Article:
How do we continue to be a profitable, growing business in a world that demands a much stronger focus on environmental performance and social responsibility? Read more from Suncor's president & CEO Steve Williams:

"Bold, ambitious action will be required by all of us to effectively tackle the climate change challenge" Learn more:

How do we continue to be a profitable, growing business in a world that demands a much stronger focus on environmental performance and social responsibility? Read more from Suncor's president & CEO Steve Williams:

How do we continue to be a profitable, growing business in a world that demands a much stronger focus on environmental performance and social responsibility? Read more from Suncor's president & CEO Steve Williams:

CEO's message

Suncor’s Steve Williams reflects on Suncor's sustainability performance in his 2017 CEO message.

Perhaps the biggest challenge facing a company like Suncor is: how do we continue to be a profitable, growing business in a world that demands a much stronger focus on environmental performance and social responsibility?

There’s no single answer to that question, but there is, I believe, a clear path forward. We need to leave the era of fixed and polarizing positions behind and move boldly into the solution space.

Doing so requires a degree of compromise to ensure the perfect does not become the enemy of the good.  And it requires a bias to action.

A bit of discomfort shouldn’t deter us from acting in pursuit of a shared ambition to develop Canada’s energy resources in ways that foster economic growth while protecting a healthy environment and advancing social well-being.

Tackling climate change

As a company, as an industry and as a larger society, we have already made some progress in moving into the solution space.

Consider the global challenge of tackling climate change. We know climate change is happening. Clearly, we all have a shared interest in finding solutions.

At Suncor, we’ve moved on several fronts – internally and externally – to reduce our greenhouse gas (GHG) emissions intensity while providing the energy the world needs.

We came very close to meeting our 2015 energy efficiency improvement target (first set in 2009) and, in 2016, we announced an ambitious new sustainability goal: to reduce the total GHG emissions intensity of our oil and petroleum products by 30% by 2030. It’s a target we believe puts us on the path to ultimately bending the curve on our absolute GHG emissions as well.

Along with other oil sands producers, we’ve collaborated with our peers, with environmental leaders, with Aboriginal Peoples and with other governments, to help advance climate change policy that has made Alberta a global leader in this area.

We did so by collectively recognizing we can’t, at this point, affix a permanent solution to a long-term challenge like climate change. But we can lead in a way that moves us in the right direction. That collaboration helped inform a policy plan that couples a broad-based carbon-pricing regime with an overall emissions limit for the oil sands.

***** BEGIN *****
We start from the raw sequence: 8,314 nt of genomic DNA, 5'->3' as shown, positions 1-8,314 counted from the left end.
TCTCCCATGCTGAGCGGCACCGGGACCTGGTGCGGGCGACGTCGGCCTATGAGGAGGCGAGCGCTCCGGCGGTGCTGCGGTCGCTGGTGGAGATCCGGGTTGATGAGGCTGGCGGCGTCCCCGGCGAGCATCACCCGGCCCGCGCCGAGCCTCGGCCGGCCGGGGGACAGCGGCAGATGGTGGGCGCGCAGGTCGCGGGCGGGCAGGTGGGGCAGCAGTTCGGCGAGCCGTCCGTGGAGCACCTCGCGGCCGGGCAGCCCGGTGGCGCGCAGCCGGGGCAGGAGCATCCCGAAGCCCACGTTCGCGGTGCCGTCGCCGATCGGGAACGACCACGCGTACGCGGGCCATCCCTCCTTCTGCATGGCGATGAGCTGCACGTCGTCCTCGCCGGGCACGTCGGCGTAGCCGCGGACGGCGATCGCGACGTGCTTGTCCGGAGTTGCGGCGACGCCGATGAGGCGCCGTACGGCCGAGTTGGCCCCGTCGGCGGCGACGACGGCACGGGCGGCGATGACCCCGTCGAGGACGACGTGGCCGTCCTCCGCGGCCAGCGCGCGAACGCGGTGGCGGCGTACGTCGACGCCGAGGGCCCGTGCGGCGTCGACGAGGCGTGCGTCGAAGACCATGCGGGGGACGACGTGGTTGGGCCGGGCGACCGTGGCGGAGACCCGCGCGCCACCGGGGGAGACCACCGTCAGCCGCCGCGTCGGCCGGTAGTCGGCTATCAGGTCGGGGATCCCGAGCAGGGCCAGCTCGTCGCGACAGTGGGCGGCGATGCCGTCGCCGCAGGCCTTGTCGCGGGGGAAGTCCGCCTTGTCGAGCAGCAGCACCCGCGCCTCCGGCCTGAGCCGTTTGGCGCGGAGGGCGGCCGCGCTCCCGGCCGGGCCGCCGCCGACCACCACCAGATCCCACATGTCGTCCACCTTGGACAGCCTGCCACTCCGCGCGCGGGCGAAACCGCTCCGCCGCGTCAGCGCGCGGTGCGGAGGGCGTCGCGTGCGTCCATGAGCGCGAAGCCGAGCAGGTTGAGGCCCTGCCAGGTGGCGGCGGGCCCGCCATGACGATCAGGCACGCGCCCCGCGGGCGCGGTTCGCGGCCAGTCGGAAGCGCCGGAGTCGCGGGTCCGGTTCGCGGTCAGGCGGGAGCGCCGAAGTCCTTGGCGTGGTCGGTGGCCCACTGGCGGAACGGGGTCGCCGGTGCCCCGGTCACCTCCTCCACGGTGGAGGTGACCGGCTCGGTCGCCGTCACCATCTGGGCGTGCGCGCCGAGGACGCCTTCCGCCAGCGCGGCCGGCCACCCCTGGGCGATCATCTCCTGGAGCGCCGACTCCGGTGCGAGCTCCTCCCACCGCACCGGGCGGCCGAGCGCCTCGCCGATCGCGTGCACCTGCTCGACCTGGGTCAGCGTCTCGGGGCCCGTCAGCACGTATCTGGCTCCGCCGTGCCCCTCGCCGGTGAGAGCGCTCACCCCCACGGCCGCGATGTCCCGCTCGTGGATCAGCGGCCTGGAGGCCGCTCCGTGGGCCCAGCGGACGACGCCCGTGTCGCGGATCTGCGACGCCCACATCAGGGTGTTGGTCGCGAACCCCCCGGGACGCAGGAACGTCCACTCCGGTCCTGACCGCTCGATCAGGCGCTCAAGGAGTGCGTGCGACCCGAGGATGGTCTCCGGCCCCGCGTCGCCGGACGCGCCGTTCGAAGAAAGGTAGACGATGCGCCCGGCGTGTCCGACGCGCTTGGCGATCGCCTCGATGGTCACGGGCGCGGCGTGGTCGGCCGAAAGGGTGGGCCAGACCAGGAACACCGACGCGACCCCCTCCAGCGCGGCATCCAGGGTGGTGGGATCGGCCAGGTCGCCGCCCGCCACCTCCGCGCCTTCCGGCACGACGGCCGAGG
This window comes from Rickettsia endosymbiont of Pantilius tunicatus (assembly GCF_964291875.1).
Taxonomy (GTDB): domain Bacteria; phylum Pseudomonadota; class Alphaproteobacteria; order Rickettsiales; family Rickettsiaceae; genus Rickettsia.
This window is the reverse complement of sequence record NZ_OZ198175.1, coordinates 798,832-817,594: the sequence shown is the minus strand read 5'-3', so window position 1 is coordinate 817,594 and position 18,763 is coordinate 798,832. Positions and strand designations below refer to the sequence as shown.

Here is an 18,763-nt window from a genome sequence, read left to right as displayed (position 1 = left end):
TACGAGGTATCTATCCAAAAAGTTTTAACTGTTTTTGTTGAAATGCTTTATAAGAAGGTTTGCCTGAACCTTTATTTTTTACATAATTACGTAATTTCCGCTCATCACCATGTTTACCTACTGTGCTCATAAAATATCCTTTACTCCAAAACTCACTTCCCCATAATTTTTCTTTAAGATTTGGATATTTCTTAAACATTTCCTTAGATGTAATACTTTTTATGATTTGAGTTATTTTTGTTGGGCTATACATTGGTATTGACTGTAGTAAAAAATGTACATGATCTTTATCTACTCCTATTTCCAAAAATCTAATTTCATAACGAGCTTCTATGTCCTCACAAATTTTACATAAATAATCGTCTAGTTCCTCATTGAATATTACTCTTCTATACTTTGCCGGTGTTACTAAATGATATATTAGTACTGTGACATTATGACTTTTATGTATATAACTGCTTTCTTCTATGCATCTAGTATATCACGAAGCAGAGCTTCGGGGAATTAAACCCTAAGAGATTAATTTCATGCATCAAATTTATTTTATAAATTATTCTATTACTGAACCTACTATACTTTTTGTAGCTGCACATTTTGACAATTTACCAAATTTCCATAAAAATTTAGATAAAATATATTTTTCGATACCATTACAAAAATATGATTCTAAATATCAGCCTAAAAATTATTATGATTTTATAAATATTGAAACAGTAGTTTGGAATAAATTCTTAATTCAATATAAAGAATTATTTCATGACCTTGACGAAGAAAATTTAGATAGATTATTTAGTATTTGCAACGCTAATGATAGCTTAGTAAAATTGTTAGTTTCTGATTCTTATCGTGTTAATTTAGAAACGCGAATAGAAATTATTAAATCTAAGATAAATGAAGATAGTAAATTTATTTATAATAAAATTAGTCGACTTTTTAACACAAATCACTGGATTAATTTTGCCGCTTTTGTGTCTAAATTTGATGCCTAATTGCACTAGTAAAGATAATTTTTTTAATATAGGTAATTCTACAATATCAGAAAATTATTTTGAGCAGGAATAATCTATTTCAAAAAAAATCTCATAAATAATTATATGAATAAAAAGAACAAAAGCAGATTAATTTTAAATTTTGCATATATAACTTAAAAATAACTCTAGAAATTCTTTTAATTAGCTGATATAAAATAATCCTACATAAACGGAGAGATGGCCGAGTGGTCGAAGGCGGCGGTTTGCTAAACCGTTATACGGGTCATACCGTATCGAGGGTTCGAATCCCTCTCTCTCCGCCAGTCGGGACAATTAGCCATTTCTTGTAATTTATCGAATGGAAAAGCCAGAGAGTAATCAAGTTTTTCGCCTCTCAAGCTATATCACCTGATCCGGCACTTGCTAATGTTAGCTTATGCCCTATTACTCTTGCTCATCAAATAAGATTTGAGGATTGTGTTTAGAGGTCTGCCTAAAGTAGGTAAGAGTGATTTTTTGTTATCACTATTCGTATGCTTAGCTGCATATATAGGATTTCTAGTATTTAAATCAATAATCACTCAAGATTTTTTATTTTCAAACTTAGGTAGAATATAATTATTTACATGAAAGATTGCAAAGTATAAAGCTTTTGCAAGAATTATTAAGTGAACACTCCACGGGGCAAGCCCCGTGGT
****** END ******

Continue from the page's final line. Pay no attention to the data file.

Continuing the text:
Why would we, as energy producers, support public policy that imposes a first of its kind, emissions limit on our resource basin? And why would Suncor, as a company, commit to an ambitious program to reduce its own GHG emissions?

The answer to both questions is rooted in two interrelated convictions.

The first is our belief that bold, ambitious action will be required by all of us to effectively tackle the climate change challenge. The second is our conviction that technology will continue to transform our industry to a place of global cost and carbon competitiveness.

Transitioning to a low carbon economy

Some look ahead and predict fossil fuels have no place in a sustainable energy future. I respectfully disagree.

Whether it’s about providing food, heat or transport, modern society draws on reliable and affordable oil and gas as its primary energy source. And despite the advancement of alternative and renewable energy sources, fossil fuels will continue to provide a concentrated and efficient source of energy for the foreseeable future. It’s also evident that to remain a central part of the energy equation, oil and gas producers need to be carbon-competitive and cost-competitive. 

We are moving aggressively towards the goal of harnessing new technology that transforms the GHG footprint of our operations and our impact on the life-cycle of our product. Technology and innovation are taking us there.

Technology has always been key to the oil sands industry, which Suncor pioneered exactly a half-century ago. It’s allowed us to develop this vast resource on a commercially viable basis while continually improving our environmental performance.

Today, Suncor invests in a range of strategic technologies, including next-generation in situ extraction processes that could dramatically reduce energy costs and GHG emissions. In fact, we’re currently evaluating the potential to advance these in situ technologies at commercial scale through the development of an in situ demonstration facility (ISDF) at our MacKay River lease.

We also collaborate with peer companies and external partners through organizations like Canada’s Oil Sands Innovation Alliance (COSIA) and Evok Innovations on clean technology solutions that will help us thrive in tomorrow’s lower carbon economy.